Your strengths are different from your competitors. So are your weaknesses. Even though you sell exactly the same thing, many of your processes are different. You have different capabilities and different limitations. You produce different results, sometimes markedly different.
How you create value is different (Think Wal-Mart and Tiffany’s).
The people within your organizations are very different. You have a different view of the world (Think Southwest Airlines and Virgin Airlines). The leadership is different (Think Steve Jobs and Steve Ballmer). The management is different. The sales force is different. The guy that unloads the trucks at the backdoor is different.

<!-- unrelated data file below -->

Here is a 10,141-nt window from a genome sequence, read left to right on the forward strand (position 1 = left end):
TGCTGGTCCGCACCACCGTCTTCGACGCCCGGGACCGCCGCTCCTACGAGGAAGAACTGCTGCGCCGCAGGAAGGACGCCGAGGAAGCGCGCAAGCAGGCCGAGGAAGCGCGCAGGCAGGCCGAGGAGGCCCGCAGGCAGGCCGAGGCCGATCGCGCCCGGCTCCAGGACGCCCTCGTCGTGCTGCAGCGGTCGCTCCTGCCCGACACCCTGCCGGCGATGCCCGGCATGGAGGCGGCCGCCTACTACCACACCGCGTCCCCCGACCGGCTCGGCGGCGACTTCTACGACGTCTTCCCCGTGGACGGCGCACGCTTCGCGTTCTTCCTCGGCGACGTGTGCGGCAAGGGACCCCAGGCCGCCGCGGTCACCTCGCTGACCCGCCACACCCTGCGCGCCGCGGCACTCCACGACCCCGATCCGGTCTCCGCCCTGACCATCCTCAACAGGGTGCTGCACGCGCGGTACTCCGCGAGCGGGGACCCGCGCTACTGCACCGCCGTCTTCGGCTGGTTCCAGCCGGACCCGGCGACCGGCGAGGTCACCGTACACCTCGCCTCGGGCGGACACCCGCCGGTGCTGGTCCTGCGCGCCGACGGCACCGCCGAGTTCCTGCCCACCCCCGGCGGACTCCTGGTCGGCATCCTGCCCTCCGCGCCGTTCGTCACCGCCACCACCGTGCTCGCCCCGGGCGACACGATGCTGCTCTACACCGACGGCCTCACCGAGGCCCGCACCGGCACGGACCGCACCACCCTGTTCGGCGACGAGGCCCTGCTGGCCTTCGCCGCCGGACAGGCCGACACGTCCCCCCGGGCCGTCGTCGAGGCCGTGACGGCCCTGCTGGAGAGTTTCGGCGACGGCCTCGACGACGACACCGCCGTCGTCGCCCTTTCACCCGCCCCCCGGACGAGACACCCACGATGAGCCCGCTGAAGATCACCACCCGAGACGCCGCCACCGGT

Your company has a different culture (Think Goldman Sachs and Google). You have different beliefs about what matters. Your companies have different personalities, different goals, and different ambitions. Your view of the world is very, very different (Think the political Left and the political Right).
With so many—and so many important—differences, why on earth would you compare your goals, your ambitions, your pricing, your strategy, your benchmarks, your key performance indicators, your sales process, or your messaging with your competitors?
Your goals are your own. Measure yourself against your progress in reaching your goals, not someone else’s.
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